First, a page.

Try doing this sort of manouver with the rear brake and not the front. Practice in a straight line riding very slowly through controlling speed with the rear, then do some rolling side to side in some way. Front brake at slow speed is a great combination for dropping the bike, when you're new to it. After a while with skills learnt simply by riding, you'll find half a dozen different informal techniques for pulling such manouvers....

    If you're gonna practice stuff (I never did*, and not so much as a drop in ten years of lots of riding) then maybe don't push it too hard - people get hung up on the idea of practice and get themselves into spills doing it!

    (*well, except for buying a manual bike in teh CBD and not knowing how to ride one - teh ride home was fun practice! :LOL:)
  15. Name me an assessment centre that examines newbie riders on their inclined u-turns.
  16. Yeah +1. One week after getting first bike = safe to assume he is only on his L's. Taught slow speed stuff yes, in a straight line and easy bends etc, but not damn u-turns!

    Glad to hear you are all good and the bike took it well. Welcome to the world of bikes! Oh also someone please correct me if i am wrong so that i learn something, but slow moving etc should use the back brake not the front or at least while learning.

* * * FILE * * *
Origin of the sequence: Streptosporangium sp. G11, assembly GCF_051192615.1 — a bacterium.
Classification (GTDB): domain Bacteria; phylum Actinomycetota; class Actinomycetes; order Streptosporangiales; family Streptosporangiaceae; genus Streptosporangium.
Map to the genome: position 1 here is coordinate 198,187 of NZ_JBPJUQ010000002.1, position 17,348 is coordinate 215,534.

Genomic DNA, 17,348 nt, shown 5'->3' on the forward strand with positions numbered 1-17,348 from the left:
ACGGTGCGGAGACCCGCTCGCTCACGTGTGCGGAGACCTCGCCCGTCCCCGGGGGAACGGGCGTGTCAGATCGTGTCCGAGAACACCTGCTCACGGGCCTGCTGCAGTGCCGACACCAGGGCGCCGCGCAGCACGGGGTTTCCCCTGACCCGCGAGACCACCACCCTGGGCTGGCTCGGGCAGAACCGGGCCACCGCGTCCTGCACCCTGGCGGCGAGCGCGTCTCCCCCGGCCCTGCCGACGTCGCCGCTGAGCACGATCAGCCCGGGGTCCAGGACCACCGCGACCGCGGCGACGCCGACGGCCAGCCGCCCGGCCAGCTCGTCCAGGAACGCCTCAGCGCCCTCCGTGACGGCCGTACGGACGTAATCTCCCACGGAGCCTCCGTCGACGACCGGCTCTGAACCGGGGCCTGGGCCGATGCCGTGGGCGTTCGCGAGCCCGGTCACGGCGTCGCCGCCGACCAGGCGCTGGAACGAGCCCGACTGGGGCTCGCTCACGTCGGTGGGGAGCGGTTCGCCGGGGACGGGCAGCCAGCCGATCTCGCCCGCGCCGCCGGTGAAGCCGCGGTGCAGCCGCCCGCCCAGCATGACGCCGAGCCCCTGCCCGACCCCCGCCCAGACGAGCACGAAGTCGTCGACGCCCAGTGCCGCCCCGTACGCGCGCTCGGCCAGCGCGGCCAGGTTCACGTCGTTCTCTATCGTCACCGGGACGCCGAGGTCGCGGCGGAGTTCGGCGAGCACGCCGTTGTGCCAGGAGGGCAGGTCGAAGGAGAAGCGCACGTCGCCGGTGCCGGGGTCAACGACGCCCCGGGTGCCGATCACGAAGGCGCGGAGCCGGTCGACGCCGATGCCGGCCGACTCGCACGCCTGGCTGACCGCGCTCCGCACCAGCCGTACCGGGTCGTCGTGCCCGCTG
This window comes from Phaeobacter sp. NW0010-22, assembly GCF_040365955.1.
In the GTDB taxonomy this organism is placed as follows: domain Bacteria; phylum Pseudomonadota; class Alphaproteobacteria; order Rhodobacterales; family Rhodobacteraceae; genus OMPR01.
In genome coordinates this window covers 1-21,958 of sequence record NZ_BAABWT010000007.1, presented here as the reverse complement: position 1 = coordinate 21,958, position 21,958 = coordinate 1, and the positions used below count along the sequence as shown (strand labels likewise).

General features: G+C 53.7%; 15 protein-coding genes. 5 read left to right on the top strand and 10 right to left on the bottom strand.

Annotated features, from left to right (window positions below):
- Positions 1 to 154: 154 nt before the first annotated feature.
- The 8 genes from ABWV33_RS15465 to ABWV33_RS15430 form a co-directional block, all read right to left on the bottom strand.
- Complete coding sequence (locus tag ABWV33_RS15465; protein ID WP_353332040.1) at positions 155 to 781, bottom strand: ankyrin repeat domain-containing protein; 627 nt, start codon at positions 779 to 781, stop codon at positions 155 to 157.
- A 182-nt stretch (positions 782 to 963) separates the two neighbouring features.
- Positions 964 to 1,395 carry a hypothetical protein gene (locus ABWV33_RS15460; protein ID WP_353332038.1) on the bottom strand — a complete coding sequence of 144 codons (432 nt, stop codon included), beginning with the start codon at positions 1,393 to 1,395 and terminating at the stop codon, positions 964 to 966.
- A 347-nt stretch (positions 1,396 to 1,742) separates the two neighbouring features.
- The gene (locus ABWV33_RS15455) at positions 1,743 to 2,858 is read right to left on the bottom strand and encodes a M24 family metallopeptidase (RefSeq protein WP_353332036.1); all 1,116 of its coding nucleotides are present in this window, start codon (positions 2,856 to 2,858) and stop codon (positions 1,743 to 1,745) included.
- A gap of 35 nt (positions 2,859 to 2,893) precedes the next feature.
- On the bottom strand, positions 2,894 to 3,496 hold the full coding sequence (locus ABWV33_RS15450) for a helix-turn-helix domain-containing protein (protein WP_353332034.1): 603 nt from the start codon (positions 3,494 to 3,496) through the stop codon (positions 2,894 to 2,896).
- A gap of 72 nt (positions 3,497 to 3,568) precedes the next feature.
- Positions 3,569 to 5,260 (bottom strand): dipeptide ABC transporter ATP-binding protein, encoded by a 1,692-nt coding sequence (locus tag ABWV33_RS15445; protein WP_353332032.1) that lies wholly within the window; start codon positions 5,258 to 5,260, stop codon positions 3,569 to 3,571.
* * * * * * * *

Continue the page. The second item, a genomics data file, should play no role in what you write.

17. [​IMG]
    I'm at pretty much the same stage.

    Though I'm confident and competent in traffic, I need to build up some skills/confidence (don't look down!) in low-speed tight u-turns, counter-leaning & e-braking.

    I've set some time aside tomorrow to practice unobserved on the flat. Best of luck to ya! :)
  18. I made that mistake with him yesterday :roll:

    I'm on the cusp of buying a sidecar - soon I'll be a Learner again too! (Having done some reading on teh challenges, I'm feeling all those learner nerves! :oops:)
  19. Yeh mate you're right there. I don't like brakes very much at all but when the bikes not completely upright the front brake can cause problems. Especially under hard braking.

    I don't think you should be second guessing your riding though, you are among the better new riders that i've seen. If you want to improve more i'd suggest going to either an intermediate or advanced course depending on where you gauge your abilities and what you feel like learning. If you want a rehash of the P's but in much more realistic scenarios do the intermediate, if you want to hoon around a track and build some skills that will put your skill level well above the middle of the road rider do an advanced course.

    Or.... do both! :grin: